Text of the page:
When I was 20, and still ripely learning physics, I came across the notion that maybe particles where in fact singularities. It sounded like a crazy idea, but at the time I had been reading up on the electron as a ''micro black hole'' which seemed to be a favourable idea at the time because such an object would have a mass and a charge of the electron. Then... about 5 weeks ago I came a across a paper which Einstein had wrote with another scientist.

    This paper explained that geodesic motion due to curved space would not be needed in General Relativity if particles where in fact singularities.

    Now I had dropped that idea many years ago, but reading this paper gave me some faith in this premature idea of mine.

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    Quote Originally Posted by Shaula View Post
    It has an effective diameter. If it was a point and had mass then it would have some issues.

    The phrase I was objecting to was:

    This would imply that accelerating a particle was enough to turn it into a black hole. That is not the case AIUI because then you have generated a preferential frame. I have no issues with massive particles doing that - but it has to be the invariant, rest mass that is above a certain limit.

    Utesfan100 - do you know I had never actually seen anything on Planck particles?! Off to read up on them now. It looks like they are a special case of a black hole. Problem with physics - too much to learn, too much to remember!
    It actually turns out, that I don't agree with the idea of particles being dimensionless - or atleast those particles which are supposed to be truely dimensionless. You see the reason why is because when you extrapolate the energies to account for zero radius sizes of particles, we find the electron actually has an infinite amount of energy:



    basically, what this equation says is, if the radius goes to zero then the electron has an infinite energy which makes up this entire term: which is just the energy density where is the electric field. So, we actually have a serious mathematical inconsistency for pointlike particles. One way to tackle this is by renormalization, but to be honest, many physicists are criticial whether renormalization should be a proper solution. Dirac was well-known for voicing his opinions on renormalization.

    But, whilst that is said, we have a long way to go before we have an understanding of all this stuff. If the electrons energy truely was infinite when not being observed, it would inflate to the size of the pentagon just under one microsecond. I say observed because, particles which are effected by weak measurements will be suspended in time, this is called the zeno effect. I have even a little personal that perhaps the electron does not inflate to these massive energies because it is in constant interaction with particles in the vacuum. But on the same hand I find it difficult to wrap my head round totally zero-dimensional particles.

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    Quote Originally Posted by Shaula View Post

    This would imply that accelerating a particle was enough to turn it into a black hole.
    It's due to the uncertainty principle. If a photon could interact with a planck sized object, the energy would be massively uncertainty and could in theor give rise to a Planck particle.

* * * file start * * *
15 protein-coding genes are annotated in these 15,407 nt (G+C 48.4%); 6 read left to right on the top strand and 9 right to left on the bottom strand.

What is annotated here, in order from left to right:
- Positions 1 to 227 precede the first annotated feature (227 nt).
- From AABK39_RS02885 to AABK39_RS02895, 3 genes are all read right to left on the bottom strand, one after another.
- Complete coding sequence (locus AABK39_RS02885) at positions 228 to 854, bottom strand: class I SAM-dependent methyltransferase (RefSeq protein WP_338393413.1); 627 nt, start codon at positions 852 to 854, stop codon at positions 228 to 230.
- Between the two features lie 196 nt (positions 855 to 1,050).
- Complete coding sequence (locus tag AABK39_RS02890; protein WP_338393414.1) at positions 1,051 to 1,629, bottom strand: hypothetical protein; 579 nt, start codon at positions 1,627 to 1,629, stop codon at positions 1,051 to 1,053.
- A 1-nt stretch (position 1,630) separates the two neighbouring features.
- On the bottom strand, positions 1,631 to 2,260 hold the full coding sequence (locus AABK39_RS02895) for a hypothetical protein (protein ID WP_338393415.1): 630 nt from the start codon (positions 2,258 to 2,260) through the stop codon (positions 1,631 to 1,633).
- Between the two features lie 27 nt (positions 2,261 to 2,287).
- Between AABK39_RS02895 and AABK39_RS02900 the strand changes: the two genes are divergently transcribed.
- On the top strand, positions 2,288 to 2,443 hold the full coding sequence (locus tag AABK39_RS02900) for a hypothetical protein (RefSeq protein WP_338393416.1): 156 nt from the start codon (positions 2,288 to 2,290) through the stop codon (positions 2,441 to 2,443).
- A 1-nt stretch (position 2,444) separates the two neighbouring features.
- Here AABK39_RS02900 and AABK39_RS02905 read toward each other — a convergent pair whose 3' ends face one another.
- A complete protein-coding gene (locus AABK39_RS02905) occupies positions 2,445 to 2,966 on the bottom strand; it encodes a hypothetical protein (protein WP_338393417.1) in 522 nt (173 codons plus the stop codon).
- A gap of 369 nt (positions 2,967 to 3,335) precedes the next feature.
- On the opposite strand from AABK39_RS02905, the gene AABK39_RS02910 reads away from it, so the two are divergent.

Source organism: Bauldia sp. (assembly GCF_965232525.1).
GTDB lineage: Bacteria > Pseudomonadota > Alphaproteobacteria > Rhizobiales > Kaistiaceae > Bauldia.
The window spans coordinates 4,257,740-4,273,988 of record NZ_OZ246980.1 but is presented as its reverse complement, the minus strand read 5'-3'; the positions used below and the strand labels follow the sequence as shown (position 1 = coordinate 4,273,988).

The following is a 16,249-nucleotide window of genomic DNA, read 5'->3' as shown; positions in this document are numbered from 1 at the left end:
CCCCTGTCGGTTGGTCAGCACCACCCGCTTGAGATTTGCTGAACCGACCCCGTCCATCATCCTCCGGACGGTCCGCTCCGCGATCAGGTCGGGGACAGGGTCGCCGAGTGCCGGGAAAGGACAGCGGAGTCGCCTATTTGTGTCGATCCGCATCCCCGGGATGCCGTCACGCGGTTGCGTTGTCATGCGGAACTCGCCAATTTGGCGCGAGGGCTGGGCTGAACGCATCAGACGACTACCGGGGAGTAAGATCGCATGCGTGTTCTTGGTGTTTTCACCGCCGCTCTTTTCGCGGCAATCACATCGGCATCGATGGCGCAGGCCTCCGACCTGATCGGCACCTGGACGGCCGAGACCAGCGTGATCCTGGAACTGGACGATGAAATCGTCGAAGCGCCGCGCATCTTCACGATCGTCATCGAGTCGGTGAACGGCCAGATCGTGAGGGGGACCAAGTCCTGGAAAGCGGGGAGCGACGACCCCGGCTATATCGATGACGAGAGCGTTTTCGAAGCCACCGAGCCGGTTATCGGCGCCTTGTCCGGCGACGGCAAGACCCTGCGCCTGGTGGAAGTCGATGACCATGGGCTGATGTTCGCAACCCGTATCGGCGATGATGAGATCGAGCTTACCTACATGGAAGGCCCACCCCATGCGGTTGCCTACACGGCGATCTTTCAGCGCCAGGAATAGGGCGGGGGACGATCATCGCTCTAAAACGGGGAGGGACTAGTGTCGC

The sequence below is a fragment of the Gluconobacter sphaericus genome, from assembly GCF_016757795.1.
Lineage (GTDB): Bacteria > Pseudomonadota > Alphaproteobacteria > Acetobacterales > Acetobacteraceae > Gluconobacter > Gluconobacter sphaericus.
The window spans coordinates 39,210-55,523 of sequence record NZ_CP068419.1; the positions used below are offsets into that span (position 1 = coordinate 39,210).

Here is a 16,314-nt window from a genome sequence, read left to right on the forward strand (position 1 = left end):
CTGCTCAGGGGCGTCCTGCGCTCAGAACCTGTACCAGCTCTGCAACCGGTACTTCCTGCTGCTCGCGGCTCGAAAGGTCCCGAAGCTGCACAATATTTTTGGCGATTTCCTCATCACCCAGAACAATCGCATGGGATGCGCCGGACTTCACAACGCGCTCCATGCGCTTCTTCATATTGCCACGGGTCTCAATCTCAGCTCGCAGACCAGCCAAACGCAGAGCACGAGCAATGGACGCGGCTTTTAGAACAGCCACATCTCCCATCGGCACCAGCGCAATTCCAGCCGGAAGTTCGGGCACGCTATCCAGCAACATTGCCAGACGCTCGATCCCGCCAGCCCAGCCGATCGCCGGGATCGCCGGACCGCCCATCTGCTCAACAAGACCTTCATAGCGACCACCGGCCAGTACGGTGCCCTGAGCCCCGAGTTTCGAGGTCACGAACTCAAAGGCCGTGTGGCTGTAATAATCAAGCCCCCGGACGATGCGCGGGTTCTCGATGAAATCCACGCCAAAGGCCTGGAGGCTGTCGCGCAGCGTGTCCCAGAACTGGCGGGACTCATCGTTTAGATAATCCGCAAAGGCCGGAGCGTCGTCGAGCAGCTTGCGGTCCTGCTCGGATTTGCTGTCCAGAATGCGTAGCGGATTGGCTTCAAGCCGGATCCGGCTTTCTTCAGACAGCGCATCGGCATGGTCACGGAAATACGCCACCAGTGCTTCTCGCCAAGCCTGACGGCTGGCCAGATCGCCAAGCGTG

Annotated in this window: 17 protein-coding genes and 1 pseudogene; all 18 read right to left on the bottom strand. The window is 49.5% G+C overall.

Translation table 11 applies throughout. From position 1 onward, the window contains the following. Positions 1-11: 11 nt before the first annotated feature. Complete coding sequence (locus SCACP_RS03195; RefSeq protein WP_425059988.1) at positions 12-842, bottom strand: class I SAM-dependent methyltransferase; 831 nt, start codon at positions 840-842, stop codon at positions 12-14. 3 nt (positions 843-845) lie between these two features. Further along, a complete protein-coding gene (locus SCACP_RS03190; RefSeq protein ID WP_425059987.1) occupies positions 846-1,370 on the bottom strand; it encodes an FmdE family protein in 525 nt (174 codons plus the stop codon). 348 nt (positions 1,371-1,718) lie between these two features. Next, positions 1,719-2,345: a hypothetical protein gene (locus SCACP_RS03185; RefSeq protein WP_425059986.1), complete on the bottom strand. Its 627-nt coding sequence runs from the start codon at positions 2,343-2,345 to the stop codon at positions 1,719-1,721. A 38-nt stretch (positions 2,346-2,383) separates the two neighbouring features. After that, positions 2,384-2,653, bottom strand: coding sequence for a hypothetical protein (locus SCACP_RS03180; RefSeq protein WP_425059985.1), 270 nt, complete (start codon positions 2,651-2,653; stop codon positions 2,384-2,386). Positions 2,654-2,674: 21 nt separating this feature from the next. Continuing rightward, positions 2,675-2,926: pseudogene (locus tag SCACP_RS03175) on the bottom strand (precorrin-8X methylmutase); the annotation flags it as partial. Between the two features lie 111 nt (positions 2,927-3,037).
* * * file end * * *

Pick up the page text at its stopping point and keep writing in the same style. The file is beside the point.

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    Quote Originally Posted by Shaula View Post
    Given that the strong force is well explained by QCD and doesn't operate on mass (but on colour charge - gluons feel it but are massless, for example) I am unconvinced by this at first glance. You also have the issue that the strong force is way, way stronger than gravity, that QCD explains things like hadronic jets and so on and that the residual strong force (which nucleons feel) is just 'what is left over' from inter-quark forces. Protons have shown structure, which is also inconsistent with a black hole.
    Actually, the paper also attempted to explain the strong force, if my memory serves me right.

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    Quote Originally Posted by profloater View Post
    I have seen a paper about the shwartzchild proton that suggests that the proton is, in effect, a black hole at the centre of an atom, expaining the strong nuclear force. Maybe this is the link to the Planck mass?
    One problem is that if the proton was a black hole then you wouldn't be able to bust it into pieces in something even as powerful as the HLC.

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    Quote Originally Posted by WayneFrancis View Post
    One problem is that if the proton was a black hole then you wouldn't be able to bust it into pieces in something even as powerful as the HLC.
    That's very true.

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    Right ok, my thread on Planck Time gets moved. My thread on the Big Bang gets moved, but this thread remains here.

    I could almost accept the Planck time thread getting moved but the BB thread, then I come in here to see this thread withstanding moderation moving?


    This place is back-to-front.

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    Quote Originally Posted by Aethelwulf View Post
    Right ok, my thread on Planck Time gets moved. My thread on the Big Bang gets moved, but this thread remains here.

    I could almost accept the Planck time thread getting moved but the BB thread, then I come in here to see this thread withstanding moderation moving?


    This place is back-to-front.
    Please stop making off topic posts.

    This thread is here, because the OP is asking a question, not pushing a view. Having said that, if the thread gets too "deep" (beyond the level we aim at for the Q&A section) it too will be moved to the S&T section.

    Please learn the rules and style of a web forum before complaining about it.
    I don't see any Ice Giants.

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    Quote Originally Posted by pzkpfw View Post
    Please stop making off topic posts.

    This thread is here, because the OP is asking a question, not pushing a view. Having said that, if the thread gets too "deep" (beyond the level we aim at for the Q&A section) it too will be moved to the S&T section.

    Please learn the rules and style of a web forum before complaining about it.
    Thank you for replying.

    My Planck Thread on time was not pushing a view. It was a question.